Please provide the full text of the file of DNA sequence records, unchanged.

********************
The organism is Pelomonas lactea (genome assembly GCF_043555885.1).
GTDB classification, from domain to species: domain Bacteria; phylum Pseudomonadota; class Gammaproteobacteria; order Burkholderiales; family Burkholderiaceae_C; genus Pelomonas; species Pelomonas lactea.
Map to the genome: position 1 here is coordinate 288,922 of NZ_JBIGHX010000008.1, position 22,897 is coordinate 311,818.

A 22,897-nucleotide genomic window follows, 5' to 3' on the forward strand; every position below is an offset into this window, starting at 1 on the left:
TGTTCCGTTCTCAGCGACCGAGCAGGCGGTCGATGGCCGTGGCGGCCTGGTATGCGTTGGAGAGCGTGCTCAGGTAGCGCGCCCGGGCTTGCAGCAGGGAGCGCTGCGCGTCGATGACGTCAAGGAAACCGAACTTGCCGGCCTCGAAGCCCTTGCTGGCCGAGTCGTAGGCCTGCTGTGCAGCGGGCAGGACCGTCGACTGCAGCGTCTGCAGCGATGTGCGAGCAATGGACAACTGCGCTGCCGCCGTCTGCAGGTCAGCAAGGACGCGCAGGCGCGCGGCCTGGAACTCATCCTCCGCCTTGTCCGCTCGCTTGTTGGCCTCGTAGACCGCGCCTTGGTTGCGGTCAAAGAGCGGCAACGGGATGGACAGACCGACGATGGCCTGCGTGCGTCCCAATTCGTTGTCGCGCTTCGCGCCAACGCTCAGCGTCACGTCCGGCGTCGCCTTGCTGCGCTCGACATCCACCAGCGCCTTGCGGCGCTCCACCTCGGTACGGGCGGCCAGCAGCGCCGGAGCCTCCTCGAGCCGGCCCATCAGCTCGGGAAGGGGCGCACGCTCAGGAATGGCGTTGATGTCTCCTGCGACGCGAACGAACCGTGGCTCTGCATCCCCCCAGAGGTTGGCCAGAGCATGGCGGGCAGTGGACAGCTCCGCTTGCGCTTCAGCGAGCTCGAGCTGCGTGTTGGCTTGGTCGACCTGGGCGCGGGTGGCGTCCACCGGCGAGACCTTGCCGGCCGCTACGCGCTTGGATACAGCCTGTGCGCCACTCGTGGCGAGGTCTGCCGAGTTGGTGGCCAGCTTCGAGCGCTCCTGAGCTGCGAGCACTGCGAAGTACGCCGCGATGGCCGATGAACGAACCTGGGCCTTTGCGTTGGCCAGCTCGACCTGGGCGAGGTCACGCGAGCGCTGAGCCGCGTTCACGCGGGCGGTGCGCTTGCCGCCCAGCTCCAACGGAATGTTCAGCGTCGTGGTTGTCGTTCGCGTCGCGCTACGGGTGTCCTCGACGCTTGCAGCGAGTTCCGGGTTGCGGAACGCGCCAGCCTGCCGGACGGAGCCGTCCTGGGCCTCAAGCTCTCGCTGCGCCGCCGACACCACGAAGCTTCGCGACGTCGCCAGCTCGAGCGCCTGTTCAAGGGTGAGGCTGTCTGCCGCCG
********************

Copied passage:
The organism is Pelomonas lactea (genome assembly GCF_043555885.1).
GTDB classification, from domain to species: domain Bacteria; phylum Pseudomonadota; class Gammaproteobacteria; order Burkholderiales; family Burkholderiaceae_C; genus Pelomonas; species Pelomonas lactea.
Map to the genome: position 1 here is coordinate 288,922 of NZ_JBIGHX010000008.1, position 22,897 is coordinate 311,818.

A 22,897-nucleotide genomic window follows, 5' to 3' on the forward strand; every position below is an offset into this window, starting at 1 on the left:
TGTTCCGTTCTCAGCGACCGAGCAGGCGGTCGATGGCCGTGGCGGCCTGGTATGCGTTGGAGAGCGTGCTCAGGTAGCGCGCCCGGGCTTGCAGCAGGGAGCGCTGCGCGTCGATGACGTCAAGGAAACCGAACTTGCCGGCCTCGAAGCCCTTGCTGGCCGAGTCGTAGGCCTGCTGTGCAGCGGGCAGGACCGTCGACTGCAGCGTCTGCAGCGATGTGCGAGCAATGGACAACTGCGCTGCCGCCGTCTGCAGGTCAGCAAGGACGCGCAGGCGCGCGGCCTGGAACTCATCCTCCGCCTTGTCCGCTCGCTTGTTGGCCTCGTAGACCGCGCCTTGGTTGCGGTCAAAGAGCGGCAACGGGATGGACAGACCGACGATGGCCTGCGTGCGTCCCAATTCGTTGTCGCGCTTCGCGCCAACGCTCAGCGTCACGTCCGGCGTCGCCTTGCTGCGCTCGACATCCACCAGCGCCTTGCGGCGCTCCACCTCGGTACGGGCGGCCAGCAGCGCCGGAGCCTCCTCGAGCCGGCCCATCAGCTCGGGAAGGGGCGCACGCTCAGGAATGGCGTTGATGTCTCCTGCGACGCGAACGAACCGTGGCTCTGCATCCCCCCAGAGGTTGGCCAGAGCATGGCGGGCAGTGGACAGCTCCGCTTGCGCTTCAGCGAGCTCGAGCTGCGTGTTGGCTTGGTCGACCTGGGCGCGGGTGGCGTCCACCGGCGAGACCTTGCCGGCCGCTACGCGCTTGGATACAGCCTGTGCGCCACTCGTGGCGAGGTCTGCCGAGTTGGTGGCCAGCTTCGAGCGCTCCTGAGCTGCGAGCACTGCGAAGTACGCCGCGATGGCCGATGAACGAACCTGGGCCTTTGCGTTGGCCAGCTCGACCTGGGCGAGGTCACGCGAGCGCTGAGCCGCGTTCACGCGGGCGGTGCGCTTGCCGCCCAGCTCCAACGGAATGTTCAGCGTCGTGGTTGTCGTTCGCGTCGCGCTACGGGTGTCCTCGACGCTTGCAGCGAGTTCCGGGTTGCGGAACGCGCCAGCCTGCCGGACGGAGCCGTCCTGGGCCTCAAGCTCTCGCTGCGCCGCCGACACCACGAAGCTTCGCGACGTCGCCAGCTCGAGCGCCTGTTCAAGGGTGAGGCTGTCTGCCGCCG